Power of 10 (U.S. game show)

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Power of 10
Powerof10 733x150.png
Power of 10 title card
Created by Michael Davies
Directed by Mark Gentile
Presented by Drew Carey
Composer(s) Lewis Flinn
Country of origin United States
Original language(s) English
No. of seasons 1
No. of episodes 18
Executive producer(s) Michael Davies
Vincent Rubino
Running time 60 minutes
Production company(s) Embassy Row
Sony Pictures Television
Original network CBS
Original release August 7, 2007 – January 23, 2008
External links

Power of 10 is an international Sony Pictures Television game show format featuring contestants predicting how a cross-section of local people from the host broadcaster's country responded to questions covering a wide variety of topics in polls conducted by the broadcaster and production company.

Original US version[edit]

The US version ran from August 7, 2007 to April 7, 2008 (originally as a summer series, and later as a replacement program on CBS, hosted by Drew Carey.) It aired twice weekly during the late summer and early fall. Each game featured contestants predicting how a cross-section of Americans responded to questions covering a wide variety of topics in polls conducted by CBS. The top prize was an annuitized $10,000,000.

The series was produced by Embassy Row Productions in association with Sony Pictures Television and was taped at Kaufman Astoria Studios in New York City.

On September 10, 2007, CBS ordered six additional episodes of the show slated for mid-season to extend the first season to 18 episodes. The summer finale aired on Sunday, September 23, 2007, due to Kid Nation airing the following Wednesday.[1]

The show returned on January 2, airing on Wednesday nights, competing with the most-watched show in the United States at the time, Fox's American Idol.[2] However, on January 24, 2008, it was reported that CBS removed the show from the schedule after four episodes, with a possible return in the summer.[3] This summer run never materialized, and by April 30, the show had been canceled in favor of The Price Is Right $1,000,000 Spectacular, also hosted by Carey.

Power of 10 was not included in CBS's 2008–09 schedule on May 13, 2008, confirming its cancellation.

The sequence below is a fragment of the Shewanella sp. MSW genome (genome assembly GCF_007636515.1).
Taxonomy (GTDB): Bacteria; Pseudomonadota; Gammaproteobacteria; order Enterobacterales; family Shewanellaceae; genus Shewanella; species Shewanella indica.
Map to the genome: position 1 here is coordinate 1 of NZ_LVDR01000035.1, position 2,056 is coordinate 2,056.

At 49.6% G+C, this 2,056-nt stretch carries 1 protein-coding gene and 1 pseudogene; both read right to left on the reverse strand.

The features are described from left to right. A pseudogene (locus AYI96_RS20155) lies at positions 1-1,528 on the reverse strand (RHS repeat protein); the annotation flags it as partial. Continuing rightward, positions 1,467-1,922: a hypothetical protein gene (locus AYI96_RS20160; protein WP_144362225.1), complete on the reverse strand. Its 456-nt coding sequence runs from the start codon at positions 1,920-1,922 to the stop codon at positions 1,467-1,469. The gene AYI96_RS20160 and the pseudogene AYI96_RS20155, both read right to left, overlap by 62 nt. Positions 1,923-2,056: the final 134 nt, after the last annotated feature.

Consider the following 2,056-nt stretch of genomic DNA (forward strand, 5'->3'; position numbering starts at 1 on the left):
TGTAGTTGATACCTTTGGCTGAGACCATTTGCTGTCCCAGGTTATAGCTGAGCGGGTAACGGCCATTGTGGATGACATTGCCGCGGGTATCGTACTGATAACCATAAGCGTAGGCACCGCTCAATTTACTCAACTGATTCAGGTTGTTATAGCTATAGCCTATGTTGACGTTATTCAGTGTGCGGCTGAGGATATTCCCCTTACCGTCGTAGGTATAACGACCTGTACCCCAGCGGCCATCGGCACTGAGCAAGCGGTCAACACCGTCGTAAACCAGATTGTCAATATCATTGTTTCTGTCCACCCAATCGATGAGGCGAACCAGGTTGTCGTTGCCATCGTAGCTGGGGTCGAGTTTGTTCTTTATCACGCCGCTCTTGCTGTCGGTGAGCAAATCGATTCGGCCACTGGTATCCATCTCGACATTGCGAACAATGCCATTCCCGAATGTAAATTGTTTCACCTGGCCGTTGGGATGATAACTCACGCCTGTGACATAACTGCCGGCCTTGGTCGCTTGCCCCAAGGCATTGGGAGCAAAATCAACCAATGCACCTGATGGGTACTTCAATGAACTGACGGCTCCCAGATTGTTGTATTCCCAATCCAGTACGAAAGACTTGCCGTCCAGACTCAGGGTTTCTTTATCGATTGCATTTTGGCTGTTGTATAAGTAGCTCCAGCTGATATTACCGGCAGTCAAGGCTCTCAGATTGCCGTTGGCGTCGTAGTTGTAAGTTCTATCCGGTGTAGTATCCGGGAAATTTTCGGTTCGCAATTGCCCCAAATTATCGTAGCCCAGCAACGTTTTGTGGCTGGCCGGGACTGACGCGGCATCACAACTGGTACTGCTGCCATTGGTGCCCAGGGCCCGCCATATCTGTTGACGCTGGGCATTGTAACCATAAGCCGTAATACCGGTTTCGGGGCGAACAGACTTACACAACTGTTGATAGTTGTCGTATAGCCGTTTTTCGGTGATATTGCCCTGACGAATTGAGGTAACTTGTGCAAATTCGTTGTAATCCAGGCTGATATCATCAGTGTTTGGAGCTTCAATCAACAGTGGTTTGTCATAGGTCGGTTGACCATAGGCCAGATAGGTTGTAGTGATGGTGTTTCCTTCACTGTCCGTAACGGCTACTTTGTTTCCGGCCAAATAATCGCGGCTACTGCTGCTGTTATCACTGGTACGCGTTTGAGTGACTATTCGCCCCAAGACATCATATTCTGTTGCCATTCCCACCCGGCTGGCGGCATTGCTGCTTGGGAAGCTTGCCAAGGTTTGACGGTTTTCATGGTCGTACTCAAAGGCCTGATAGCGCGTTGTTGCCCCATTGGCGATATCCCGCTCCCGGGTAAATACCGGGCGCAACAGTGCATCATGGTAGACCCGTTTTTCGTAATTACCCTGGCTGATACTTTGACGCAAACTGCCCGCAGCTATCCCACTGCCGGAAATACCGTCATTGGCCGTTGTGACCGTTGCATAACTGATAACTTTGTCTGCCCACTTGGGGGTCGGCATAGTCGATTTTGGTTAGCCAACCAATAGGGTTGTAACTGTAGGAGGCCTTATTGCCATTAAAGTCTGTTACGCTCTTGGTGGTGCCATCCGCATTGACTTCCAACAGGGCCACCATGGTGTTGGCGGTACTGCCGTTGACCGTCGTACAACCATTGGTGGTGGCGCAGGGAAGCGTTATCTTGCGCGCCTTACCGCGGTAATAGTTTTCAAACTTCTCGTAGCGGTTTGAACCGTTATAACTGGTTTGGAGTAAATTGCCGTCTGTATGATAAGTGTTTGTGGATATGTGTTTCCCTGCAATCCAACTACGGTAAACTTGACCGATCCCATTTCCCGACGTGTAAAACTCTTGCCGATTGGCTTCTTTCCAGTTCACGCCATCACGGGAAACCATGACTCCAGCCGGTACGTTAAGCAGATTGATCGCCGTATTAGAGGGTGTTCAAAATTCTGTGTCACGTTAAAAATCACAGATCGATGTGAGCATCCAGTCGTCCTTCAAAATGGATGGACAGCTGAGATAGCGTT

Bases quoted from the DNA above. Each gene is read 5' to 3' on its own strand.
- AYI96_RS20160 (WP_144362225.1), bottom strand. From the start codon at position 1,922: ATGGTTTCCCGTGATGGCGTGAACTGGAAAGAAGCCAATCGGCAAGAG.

GSN picked up the rights to Power of 10 episodes in March 2011.[4] The episodes began to air weekdays at 5pm Eastern Time in order to promote Drew Carey's upcoming Improv series, which did not show much success. Power of 10 was eventually moved to weekends, and was replaced by Deal or No Deal in March 2012.

Rules and gameplay[edit]

Two contestants attempt to predict the results of polls in a best-of-five elimination round. A question is read (e.g. What percentage of Americans said they are afraid of circus clowns?) and the two contestants are given ten seconds to lock in their guess using a dial to select a percentage. If a contestant has not locked in their guess after ten seconds, the computer locks in the percentage on which the contestant had currently rested. The player who comes closest to the actual percentage earns a point. The first player to earn three points advances to the money round to play for the top prize.

In the money round, the contestant is given similar questions, and places a range on a scale from 0% to 100% that they believe includes the correct answer. The size of the range decreases as cash awards increase:

Question # Question Value Percentage Range/Margin of Error
1 $1,000 40%
2 $10,000 30%
3 $100,000 20%
4 $1,000,000 10%
5 $10,000,000 Exact/Dead on (see below)

For the first three questions, the correct answer to the question is revealed once the contestant locks in an answer by pulling down a handle or lever. For the $1,000,000 question, the correct answer is only revealed if the actual percentage is outside of the contestant's range. If the contestant correctly answers the $1,000,000 question, they are then given the chance to win $10,000,000 by picking the exact percentage (rounded to the nearest 1%) out of that 10% range.

Missing a question ends the game. Contestants who miss either the $1,000 or $10,000 question leave empty-handed. From the $100,000 question onward, missing a question decreases the contestant's winnings by the power of 10, meaning that he/she leaves with 10% of the money accumulated to that point.

For each question, audience members make exact-percentage guesses in order to show the contestant a full sample of the results for help in answering. Contestants can also ask an in-studio relative or friend their opinion before locking in, and contestants can adjust their choice if necessary to elicit reactions from the audience or their friend/relative. Contestants can stop the game and take the money that they currently have until locking in an answer.

The host is not made aware of the answers prior to the reveal and sometimes helps contestants think through questions and offered their own opinions, unlike most game shows.

Notable US contestants[edit]